CBG is called the mother of all cannabinoids because all other cannabinoids start out as a form of CBG. CBG’s acidic precursor, CBGa, also serves as the precursor for other cannabinoids like THC, CBD, and others.
The base compound CBGa, or cannabigerolic acid, provides the original material for all other cannabinoids. It also morphs into other acids (THCa, CBDa, CBCa, etc.) under certain conditions. Once it transforms, these precursors eventually go on to become their full, respective cannabinoid forms.
For this reason, CBGa, more technically, is the mother of all cannabinoids, while CBG has been given the nickname “Princess of pot,” as the offspring of CBGa.
Researchers are starting to notice the many potential benefits of CBG. It’s still early, but there is optimism surrounding CBG for the treatment of a wide variety of conditions:
Antibacterial:McMaster University researchers found thatCBG has antifungal and antimicrobial propertiesso potent that it can even fight off a bacterial strain like MRSA, which is notoriously resistant to antibiotics. CBG is shown to be a superior bacteria fighter to THC, CBD, or CBC.
Anti-inflammatory:CBG shows potential to treat inflammatory conditions like inflammatory bowel disease (IBD). One 2013 study published in the journal, Biochemical Pharmacology, found that CBGreduced inflammation in mice with colitis.
Bladder dysfunction:According to a study published in the Indian Journal of Urology, CBG has been found to be more effective than other cannabinoids atinhibiting muscle contractions in the human bladder, which may help treat symptoms of many bladder disorders.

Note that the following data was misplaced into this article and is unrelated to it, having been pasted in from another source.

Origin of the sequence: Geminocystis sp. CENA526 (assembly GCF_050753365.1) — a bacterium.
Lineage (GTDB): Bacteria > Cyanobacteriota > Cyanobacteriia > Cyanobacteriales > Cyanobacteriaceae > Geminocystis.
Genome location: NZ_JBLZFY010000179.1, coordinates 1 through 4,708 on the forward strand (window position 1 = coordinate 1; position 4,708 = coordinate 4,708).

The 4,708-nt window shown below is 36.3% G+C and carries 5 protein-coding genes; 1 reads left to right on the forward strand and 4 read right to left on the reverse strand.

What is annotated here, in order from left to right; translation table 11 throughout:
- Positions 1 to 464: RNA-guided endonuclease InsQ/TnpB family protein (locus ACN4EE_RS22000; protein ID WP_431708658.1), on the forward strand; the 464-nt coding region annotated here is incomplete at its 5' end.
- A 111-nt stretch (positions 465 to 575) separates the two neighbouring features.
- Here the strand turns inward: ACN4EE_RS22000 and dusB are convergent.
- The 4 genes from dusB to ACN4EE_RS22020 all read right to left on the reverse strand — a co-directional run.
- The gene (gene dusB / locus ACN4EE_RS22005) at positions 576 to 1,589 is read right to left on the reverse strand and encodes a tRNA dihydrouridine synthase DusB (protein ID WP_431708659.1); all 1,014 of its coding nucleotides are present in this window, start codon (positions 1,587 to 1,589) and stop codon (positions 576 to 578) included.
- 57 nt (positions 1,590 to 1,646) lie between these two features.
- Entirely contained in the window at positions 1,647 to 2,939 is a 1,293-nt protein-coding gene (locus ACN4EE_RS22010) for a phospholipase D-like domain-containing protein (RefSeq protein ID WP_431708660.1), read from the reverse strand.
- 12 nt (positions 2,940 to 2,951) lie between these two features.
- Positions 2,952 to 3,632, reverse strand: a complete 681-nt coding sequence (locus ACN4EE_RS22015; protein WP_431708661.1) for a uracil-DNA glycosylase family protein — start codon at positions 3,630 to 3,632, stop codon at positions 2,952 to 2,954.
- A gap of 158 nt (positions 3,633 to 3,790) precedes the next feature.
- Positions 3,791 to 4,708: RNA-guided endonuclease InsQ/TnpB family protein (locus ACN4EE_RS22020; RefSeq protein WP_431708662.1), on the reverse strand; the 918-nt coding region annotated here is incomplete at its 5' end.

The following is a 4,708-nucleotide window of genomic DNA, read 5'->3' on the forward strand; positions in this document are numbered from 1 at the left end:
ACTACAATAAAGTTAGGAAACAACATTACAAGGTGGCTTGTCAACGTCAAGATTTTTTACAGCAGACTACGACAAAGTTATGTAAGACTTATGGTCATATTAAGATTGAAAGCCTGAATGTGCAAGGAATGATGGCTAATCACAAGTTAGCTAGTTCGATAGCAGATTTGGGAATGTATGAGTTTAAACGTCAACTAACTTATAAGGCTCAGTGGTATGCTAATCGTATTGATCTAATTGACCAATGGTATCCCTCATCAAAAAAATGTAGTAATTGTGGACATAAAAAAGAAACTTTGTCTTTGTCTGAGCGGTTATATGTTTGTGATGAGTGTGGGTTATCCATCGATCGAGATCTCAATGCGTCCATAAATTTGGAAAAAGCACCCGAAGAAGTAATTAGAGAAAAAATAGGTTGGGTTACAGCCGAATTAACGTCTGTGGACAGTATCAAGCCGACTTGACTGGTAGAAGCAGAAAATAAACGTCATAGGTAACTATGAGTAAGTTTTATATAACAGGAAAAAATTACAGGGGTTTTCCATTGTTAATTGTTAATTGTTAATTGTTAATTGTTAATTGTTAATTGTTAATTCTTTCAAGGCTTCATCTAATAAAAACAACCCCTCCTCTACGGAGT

Muscle relaxant:CBG may function as anatural muscle relaxant, according to a study authored by Ethan B Russo at GW Pharmaceuticals. This could make CBG useful for the management of sports injuries and/or chronic pain.
Neuroprotectant:CBG shows the potential to fight against cognitive decline. A2015 studypublished in the journal Neurotherapeutics says CBG may be able to help those dealing with a serious neurological condition such as Huntington’s disease. Because of its potential for the treatment of Huntington’s disease, CBG may also be able to help with other neurological conditions like Parkinson’s or Alzheimer’s disease.
Psoriasis:Evidence suggests that the way CBG interacts with the body’s endocannabinoid system might also make it aviable treatment option for psoriasis. Human trials are underway in a study funded by AXIM Biotech and conducted by world-renowned dermatologist and specialist on psoriasis and atopic dermatitis, Dr. Marcus Meinardi, at The Maurits Clinics in The Hague, The Netherlands.
Strengthen bones:CBG may even stimulate bone marrow growth to help strengthen bones and heal fractures, perhaps even to protect against thedevelopment of osteoporosis, according to research from the Federation of European Neuroscience Societies and John Wiley & Sons Ltd.